Though Blankenese is the next Elbvororte (Elbe suburb) west of Övelgönne, it feels more coastal village than city suburb. The sea captains of old have long made way for captains of industry – probably the only people who can afford some of the most expensive real estate in Germany. For the tourist, there’s little to tick off, which is a relief after the high culture of Hamburg, and Blankenese demands little more than exploring a nest of paths and ambling along the riverside.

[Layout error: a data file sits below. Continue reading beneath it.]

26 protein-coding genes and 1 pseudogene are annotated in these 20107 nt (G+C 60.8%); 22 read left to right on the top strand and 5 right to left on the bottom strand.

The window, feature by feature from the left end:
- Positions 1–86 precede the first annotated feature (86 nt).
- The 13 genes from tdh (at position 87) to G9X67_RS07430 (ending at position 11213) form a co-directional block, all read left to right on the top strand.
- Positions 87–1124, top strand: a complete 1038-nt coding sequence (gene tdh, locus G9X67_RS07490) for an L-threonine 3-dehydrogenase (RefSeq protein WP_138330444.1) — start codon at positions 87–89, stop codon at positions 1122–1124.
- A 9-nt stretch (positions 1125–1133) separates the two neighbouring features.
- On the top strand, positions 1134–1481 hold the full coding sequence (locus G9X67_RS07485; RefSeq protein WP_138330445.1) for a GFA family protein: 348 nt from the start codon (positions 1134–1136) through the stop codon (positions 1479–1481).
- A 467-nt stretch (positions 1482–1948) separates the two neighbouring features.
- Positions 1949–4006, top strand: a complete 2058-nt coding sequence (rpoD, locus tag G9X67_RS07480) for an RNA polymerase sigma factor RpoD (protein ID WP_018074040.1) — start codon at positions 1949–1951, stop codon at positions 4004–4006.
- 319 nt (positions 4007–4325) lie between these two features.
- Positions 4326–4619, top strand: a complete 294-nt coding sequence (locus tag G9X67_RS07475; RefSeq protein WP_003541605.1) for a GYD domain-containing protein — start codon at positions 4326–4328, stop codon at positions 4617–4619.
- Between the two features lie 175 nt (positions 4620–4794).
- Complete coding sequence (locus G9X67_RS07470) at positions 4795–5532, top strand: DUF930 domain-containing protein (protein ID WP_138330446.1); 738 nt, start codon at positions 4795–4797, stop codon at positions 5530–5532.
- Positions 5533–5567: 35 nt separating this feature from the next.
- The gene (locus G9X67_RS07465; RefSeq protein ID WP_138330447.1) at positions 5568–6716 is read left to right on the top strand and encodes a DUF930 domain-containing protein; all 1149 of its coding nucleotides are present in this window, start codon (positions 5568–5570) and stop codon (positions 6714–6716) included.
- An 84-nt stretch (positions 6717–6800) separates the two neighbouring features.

It’ll take strong legs, though. Blankenese is a suburb of stairways – 58 in total – which spill off Blankenese Hauptstrasse then trickle like tributaries down to the Elbe, threading through the half-timbered cottages, nineteenth-century villas and modern glass-and-wood statements shoehorned onto the hillside. A surprisingly fine beach fronts the river. Go west along Strandweg, past a varied selection of restaurants and cafés, and the sand becomes purer, the beaches more isolated, and you find the bizarre summer scene of beach balls and bikinis as the container ships chug past.